Most cell phones adopt low-cost LCoS technology, with chipsets from Butterfly, iView, Himax, Fotek Control and Netcom.
The solutions used are the same as those in other phone types, except for the addition of an optical engine. Handsets adopt LED as a lamp source, with a brightness of 5 to 10 lumens. They run on 1,100 to 1,500mAh rechargeable batteries and enable a video playback of less than 2hr on projector mode.
Low-end models, which are between $90 and $105, deliver 5 to 8 lumens. Such variants incorporate a 2 to 2.8in touchscreen, flash memory, a 1.3 to 2MP camera, an FM radio and an A/V player that reads MP3, MPEG-4, 3GP and AVI formats. They support dual SIMs and Bluetooth.
Midrange versions have a slightly larger touchscreen in the 2.8 to 3in range and a higher-resolution camera at 3 to 5MP. Priced at $106 to $130, these have Wi-Fi and analog TV.
Units classified as upscale start at $131. They are usually smartphones with an embedded pico projector and either a Google Android or Windows Mobile OS.
Most interviewed companies see a decline in prices in the next 12 months, citing projected technology developments that would boost handset performance. Tighter competition among LCoS chipset manufacturers could likewise bring about a slide in quotations. Guangzhou Weijie even forecast a 30 percent decrease in 2H11.
Projector mobile phones are a niche sector in Taiwan. Targeted mainly at business users, this category is pursued as a secondary line by most manufacturers because of the high production costs. The other obstacles to widespread adoption are high power consumption, optical engine dimensions and low lumen rates. LCoS-based miniature engines are currently at 4.5cc. Units have a brightness of 10 lumens or less, although some can support up to 15.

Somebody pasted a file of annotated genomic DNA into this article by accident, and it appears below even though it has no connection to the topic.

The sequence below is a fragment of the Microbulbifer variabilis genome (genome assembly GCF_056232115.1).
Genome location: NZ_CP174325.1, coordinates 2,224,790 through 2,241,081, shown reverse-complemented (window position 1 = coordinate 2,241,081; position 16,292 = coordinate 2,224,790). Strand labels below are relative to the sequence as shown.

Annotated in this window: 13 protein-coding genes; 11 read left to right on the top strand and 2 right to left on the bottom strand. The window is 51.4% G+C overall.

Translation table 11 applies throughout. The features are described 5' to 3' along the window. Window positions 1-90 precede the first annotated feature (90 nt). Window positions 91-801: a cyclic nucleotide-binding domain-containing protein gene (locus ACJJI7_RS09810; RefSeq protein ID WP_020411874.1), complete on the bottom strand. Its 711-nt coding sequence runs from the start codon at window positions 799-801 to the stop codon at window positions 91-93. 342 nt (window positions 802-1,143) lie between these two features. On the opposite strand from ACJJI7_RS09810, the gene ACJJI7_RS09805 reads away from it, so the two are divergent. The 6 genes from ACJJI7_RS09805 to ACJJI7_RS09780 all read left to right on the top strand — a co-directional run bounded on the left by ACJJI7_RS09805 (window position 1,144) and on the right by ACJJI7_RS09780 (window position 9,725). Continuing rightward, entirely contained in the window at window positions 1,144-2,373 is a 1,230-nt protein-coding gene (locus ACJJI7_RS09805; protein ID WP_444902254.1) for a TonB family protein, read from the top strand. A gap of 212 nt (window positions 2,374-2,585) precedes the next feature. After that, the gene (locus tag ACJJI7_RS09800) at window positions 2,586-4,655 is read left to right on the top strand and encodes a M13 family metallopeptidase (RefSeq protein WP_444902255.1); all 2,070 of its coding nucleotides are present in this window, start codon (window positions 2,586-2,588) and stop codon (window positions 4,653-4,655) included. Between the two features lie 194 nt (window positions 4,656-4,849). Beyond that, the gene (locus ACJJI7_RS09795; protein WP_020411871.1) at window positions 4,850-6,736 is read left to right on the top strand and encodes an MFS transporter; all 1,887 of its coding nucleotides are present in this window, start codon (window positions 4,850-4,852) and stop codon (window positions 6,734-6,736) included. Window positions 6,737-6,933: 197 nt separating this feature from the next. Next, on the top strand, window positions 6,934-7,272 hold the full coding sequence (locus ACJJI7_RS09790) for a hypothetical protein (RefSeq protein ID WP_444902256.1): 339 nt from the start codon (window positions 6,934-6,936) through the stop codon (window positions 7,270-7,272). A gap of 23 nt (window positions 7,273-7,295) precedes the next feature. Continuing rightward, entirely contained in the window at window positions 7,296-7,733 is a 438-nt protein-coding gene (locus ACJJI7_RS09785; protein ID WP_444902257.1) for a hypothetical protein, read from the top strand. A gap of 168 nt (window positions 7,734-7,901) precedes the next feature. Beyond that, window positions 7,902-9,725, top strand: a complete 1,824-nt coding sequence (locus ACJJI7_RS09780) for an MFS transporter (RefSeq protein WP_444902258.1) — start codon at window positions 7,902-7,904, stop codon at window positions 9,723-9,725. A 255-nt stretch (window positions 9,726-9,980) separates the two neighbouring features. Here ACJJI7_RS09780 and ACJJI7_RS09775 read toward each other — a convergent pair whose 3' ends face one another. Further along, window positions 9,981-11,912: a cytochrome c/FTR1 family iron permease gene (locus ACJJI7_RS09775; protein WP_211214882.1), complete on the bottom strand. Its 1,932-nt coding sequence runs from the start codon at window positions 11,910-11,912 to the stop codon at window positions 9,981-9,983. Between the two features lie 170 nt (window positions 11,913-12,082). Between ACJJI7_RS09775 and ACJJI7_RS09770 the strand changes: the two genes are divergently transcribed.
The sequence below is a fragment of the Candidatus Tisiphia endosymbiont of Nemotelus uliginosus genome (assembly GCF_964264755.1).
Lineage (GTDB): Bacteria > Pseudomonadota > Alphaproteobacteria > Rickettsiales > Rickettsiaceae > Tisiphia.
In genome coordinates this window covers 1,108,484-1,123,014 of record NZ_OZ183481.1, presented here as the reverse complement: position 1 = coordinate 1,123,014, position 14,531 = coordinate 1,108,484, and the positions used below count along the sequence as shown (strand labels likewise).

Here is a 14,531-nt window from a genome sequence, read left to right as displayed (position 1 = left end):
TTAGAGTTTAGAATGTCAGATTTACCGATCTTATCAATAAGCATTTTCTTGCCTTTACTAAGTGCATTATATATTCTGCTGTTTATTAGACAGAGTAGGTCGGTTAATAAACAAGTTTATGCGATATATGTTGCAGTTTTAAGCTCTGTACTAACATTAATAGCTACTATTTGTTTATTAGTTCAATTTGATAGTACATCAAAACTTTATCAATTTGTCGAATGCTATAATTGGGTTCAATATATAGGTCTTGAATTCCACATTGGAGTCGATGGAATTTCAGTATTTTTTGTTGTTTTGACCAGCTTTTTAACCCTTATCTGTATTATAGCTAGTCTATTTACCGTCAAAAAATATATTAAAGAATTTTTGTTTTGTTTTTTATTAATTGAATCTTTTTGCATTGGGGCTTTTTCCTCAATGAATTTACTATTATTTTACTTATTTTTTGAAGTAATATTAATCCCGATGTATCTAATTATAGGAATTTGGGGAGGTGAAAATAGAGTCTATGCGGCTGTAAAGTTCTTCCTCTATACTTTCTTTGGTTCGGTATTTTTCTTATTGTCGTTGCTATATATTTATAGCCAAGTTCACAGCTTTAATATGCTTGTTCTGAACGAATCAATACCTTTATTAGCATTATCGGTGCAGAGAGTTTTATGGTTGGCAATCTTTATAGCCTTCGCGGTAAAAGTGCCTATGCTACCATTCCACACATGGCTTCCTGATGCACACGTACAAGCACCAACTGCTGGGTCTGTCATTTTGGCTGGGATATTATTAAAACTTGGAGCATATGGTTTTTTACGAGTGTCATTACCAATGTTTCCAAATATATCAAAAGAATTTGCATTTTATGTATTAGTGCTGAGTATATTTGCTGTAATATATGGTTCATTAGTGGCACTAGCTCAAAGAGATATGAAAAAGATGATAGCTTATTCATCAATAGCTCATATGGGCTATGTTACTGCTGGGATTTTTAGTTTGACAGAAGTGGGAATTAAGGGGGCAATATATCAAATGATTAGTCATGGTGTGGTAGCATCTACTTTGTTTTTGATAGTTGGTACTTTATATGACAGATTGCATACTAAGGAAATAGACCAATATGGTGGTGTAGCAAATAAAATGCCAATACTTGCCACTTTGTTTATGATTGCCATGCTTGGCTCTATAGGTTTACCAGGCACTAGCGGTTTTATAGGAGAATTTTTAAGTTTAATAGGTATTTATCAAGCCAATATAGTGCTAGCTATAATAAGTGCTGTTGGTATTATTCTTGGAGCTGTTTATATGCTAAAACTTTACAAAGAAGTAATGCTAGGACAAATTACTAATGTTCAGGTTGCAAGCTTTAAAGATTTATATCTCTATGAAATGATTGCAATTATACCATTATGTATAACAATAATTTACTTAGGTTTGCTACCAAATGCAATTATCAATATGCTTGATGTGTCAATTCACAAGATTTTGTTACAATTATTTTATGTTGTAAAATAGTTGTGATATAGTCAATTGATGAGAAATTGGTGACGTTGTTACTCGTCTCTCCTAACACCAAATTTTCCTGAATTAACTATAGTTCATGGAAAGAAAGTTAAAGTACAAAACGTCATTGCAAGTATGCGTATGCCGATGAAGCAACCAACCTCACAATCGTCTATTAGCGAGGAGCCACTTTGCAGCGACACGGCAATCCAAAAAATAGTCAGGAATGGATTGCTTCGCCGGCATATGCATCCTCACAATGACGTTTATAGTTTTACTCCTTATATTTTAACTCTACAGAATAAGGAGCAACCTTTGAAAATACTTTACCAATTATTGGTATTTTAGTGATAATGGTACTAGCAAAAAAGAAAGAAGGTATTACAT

Makers are looking to come up with a PCB layout and design that address thermal issues. Suppliers such as Asus-Tek Technology Co. Ltd and Compal Communications Inc. accept customization requests.
Many are optimistic a drop to sub-$50 and $20 in optical engine and pico projector module rates respectively will encourage adoption among companies and volume orders from buyers.
Most pico projector phones from Taiwan come with an embedded module and a white LED light source. Models have an image display of 5 to 50in using a TI solution. LCoS-based units boast video projection that can reach up to 64in.
Entry-level handsets are considered mainstream. These support GSM and quadband GPRS 850/900/1,800/1,900MHz. The phones incorporate a 2.4 to 2.8in display, camera, TV and Bluetooth. Prices range from $100 to $140.
Upscale models run on CDMA2000 and W-CDMA 3G.
Projector smartphones are expected to rise in number in 2012. These have a 2.4 to 3.7in high-resolution color touchscreen LCD, built-in speakers, a 3MP or greater camera and TV reception. Some versions are equipped with intuitive flick navigation for presentations and slideshows. PC and TV connectivity is enabled. Lightweight, compact releases are a major design trend in this category.
Pico projection solutions are sourced from TI, 3M and MicroVision. The first is generally used by international brands such as LG and Samsung. Taiwan makers providing off-brand models prefer 3M’s low-cost LCoS technology, which can be installed for between $30 and $50. Optical engine components and lenses are from Young Optics, Asia Optical and Foxlink.
Netcom Technology Co. Ltd
Walsoon Technology Co. Ltd
Note:This article was originally published by Global Sources, a leading business-to-business media company and a primary facilitator of trade with China manufacturers and India suppliers, providing essential sourcing information to volume buyers through our e-magazines, trade shows and industry research.
All price quotes in this report are in US dollars unless otherwise specified. FOB prices were provided by the companies interviewed only as reference prices at the time of interview and may have changed.